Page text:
Use of a Hyperosmolar Saline Solution to Mitigate Proinflammatory and Degradative Responses of Articular Cartilage and Meniscus for Application to Arthroscopic Surgery

  • Lasun O. Oladeji
    Affiliations
    Department of Orthopaedic Surgery, University of Missouri, Columbia, Missouri, U.S.A.

    Thompson Laboratory for Regenerative Orthopaedics, University of Missouri, Columbia, Missouri, U.S.A.
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  • Aaron M. Stoker
    Affiliations
    Department of Orthopaedic Surgery, University of Missouri, Columbia, Missouri, U.S.A.

    Thompson Laboratory for Regenerative Orthopaedics, University of Missouri, Columbia, Missouri, U.S.A.
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  • James P. Stannard
    Affiliations
    Department of Orthopaedic Surgery, University of Missouri, Columbia, Missouri, U.S.A.

    Thompson Laboratory for Regenerative Orthopaedics, University of Missouri, Columbia, Missouri, U.S.A.
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  • James L. Cook
    Correspondence
    Address correspondence to James L. Cook, D.V.M., Ph.D., O.T.S.C., Orthopaedic Research Division, University of Missouri, Missouri Orthopaedic Institute (4028A), 1100 Virginia Ave., Columbia, MO 65212.
    Affiliations
    Department of Orthopaedic Surgery, University of Missouri, Columbia, Missouri, U.S.A.

    Thompson Laboratory for Regenerative Orthopaedics, University of Missouri, Columbia, Missouri, U.S.A.
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      Purpose

      This study was designed to evaluate differences in proinflammatory and degradative mediator production and extracellular matrix degradation from osteoarthritic knee articular cartilage and meniscus explants treated with either hyperosmolar saline or isotonic saline.

      Methods

      6 mm-diameter full-thickness explants were created from articular cartilage and menisci recovered after patients underwent knee surgery. One explant half was treated for 3 hours with hyperosmolar saline (600 mOsm/L) and the corresponding half with isotonic saline (300 mOsm/L). Explants were subsequently cultured for 3 days in tissue culture media. On day 3, media were collected for biomarker analyses. Results were normalized to tissue wet weight and analyzed statistically.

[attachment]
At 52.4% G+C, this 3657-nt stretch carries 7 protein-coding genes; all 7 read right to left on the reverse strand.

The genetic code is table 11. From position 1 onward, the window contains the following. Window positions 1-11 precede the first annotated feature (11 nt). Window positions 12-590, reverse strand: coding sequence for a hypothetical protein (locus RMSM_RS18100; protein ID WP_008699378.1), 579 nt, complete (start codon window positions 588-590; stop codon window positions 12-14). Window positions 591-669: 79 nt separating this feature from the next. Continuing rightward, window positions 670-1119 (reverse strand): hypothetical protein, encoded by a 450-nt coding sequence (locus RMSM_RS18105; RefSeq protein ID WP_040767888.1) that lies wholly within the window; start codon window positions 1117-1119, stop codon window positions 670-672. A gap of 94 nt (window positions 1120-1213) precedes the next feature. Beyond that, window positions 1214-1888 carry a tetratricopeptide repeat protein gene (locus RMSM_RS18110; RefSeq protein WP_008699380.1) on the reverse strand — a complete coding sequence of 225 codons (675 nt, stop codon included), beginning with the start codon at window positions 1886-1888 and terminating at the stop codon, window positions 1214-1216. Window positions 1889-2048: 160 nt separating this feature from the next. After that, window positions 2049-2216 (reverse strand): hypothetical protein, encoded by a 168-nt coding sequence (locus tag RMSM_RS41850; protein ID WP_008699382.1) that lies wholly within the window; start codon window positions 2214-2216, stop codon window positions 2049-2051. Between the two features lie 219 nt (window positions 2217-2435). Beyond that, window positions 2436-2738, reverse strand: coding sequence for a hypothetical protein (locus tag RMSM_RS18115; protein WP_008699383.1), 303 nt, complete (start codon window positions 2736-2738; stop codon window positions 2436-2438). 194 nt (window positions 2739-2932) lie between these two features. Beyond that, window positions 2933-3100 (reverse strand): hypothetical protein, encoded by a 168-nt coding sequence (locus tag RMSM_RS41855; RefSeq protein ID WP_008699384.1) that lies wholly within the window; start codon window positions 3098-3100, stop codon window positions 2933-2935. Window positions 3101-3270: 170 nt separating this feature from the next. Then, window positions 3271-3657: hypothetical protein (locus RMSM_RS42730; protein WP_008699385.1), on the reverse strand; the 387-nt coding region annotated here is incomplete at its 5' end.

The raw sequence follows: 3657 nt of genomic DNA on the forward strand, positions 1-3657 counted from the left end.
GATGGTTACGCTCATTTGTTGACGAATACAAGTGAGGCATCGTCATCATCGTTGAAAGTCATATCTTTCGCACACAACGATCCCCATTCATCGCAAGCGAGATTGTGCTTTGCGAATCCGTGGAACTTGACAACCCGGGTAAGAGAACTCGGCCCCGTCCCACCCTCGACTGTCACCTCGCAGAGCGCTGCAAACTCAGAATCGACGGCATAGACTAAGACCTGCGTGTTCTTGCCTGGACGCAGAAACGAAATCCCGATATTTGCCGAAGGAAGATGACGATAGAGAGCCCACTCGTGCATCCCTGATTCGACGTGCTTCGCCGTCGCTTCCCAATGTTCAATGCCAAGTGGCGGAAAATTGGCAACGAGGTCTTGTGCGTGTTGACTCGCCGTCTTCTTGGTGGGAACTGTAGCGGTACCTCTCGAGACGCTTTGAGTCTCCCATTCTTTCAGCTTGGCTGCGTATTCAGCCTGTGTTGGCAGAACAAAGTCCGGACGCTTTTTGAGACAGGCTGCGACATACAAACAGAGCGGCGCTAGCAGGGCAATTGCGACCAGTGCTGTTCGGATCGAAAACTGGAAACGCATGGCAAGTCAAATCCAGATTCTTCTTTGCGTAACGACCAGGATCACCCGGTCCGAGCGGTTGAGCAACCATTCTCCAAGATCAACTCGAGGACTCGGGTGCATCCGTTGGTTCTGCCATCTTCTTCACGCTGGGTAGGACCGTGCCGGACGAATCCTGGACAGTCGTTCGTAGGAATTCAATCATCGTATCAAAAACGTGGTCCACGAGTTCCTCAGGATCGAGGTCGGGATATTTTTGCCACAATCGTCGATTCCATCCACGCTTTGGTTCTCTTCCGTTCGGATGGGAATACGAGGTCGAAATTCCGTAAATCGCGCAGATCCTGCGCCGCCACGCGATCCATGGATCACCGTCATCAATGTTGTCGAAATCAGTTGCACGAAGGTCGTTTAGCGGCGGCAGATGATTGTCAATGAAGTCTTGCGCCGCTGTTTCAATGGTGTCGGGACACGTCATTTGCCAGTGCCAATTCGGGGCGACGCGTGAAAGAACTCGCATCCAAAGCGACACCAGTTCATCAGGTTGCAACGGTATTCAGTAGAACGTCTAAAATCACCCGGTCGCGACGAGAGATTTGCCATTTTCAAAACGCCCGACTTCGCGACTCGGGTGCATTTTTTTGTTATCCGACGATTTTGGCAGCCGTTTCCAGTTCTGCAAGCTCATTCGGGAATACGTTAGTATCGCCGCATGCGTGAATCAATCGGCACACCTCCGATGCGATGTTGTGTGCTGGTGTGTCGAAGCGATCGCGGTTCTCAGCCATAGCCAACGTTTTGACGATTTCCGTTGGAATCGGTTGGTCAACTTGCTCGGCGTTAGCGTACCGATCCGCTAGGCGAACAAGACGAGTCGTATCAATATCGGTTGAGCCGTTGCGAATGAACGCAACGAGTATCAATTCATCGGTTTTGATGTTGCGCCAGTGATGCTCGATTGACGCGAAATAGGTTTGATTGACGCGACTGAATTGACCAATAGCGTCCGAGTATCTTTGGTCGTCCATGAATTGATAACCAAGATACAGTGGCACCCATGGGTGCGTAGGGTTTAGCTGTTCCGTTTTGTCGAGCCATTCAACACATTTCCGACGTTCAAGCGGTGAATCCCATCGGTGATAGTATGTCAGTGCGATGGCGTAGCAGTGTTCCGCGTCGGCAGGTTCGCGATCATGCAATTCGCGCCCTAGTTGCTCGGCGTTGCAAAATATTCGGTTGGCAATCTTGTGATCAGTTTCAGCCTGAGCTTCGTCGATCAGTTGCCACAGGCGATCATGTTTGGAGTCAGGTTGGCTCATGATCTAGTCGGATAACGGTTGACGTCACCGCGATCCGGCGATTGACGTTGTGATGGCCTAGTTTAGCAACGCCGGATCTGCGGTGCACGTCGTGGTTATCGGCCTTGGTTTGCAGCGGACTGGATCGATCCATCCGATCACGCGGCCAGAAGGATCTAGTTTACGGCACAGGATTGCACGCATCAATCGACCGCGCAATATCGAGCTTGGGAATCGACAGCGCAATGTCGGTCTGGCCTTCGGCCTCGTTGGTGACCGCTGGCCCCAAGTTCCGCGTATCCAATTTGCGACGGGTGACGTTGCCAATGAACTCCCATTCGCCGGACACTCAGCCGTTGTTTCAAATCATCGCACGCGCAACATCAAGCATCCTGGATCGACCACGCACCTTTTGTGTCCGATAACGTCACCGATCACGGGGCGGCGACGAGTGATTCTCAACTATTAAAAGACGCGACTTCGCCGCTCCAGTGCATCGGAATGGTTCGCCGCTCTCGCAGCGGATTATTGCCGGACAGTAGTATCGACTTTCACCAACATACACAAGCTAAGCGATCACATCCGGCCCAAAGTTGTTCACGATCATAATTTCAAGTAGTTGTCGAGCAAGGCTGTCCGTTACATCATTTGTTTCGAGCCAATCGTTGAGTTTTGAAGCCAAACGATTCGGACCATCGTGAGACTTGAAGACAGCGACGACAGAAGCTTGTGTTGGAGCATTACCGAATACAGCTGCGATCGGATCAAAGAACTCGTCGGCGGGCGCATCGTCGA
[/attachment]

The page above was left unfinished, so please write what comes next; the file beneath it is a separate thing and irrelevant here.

Results

      Articular cartilage was collected from 10 patients (5 male, 5 female; mean age = 66.9 years) and menisci were collected from 8 patients (2 male, 6 female; mean age = 66 years). Articular cartilage media concentrations of monocyte chemoattractant protein-1 ( P = .001) and interleukin (IL)-6 ( P = .049) were significantly lower in explants treated with hyperosmolar saline. Meniscus media concentrations of prostaglandin E 2 ( P = .008), monocyte chemoattractant protein-1 ( P = .011), IL-6 ( P = .029), IL-8 ( P = .012), matrix metalloproteinase-2 ( P = .011), and glycosaminoglycan ( P = .008) were significantly lower in explants treated with hyperosmolar saline.

      Conclusions

      Treatment of cartilage and meniscus explants with hyperosmolar saline effectively mitigated key proinflammatory mediator production, as well as degradative mediator production and glycosaminoglycan loss from meniscus, with no detrimental effects noted compared to isotonic saline.

      Clinical Relevance

      These results suggest that hyperosmolar saline irrigation fluid may provide a safe alternative to standard isotonic saline irrigation fluid, and could mitigate untoward effects associated with inflammatory responses after standard-of-care knee arthroscopy.
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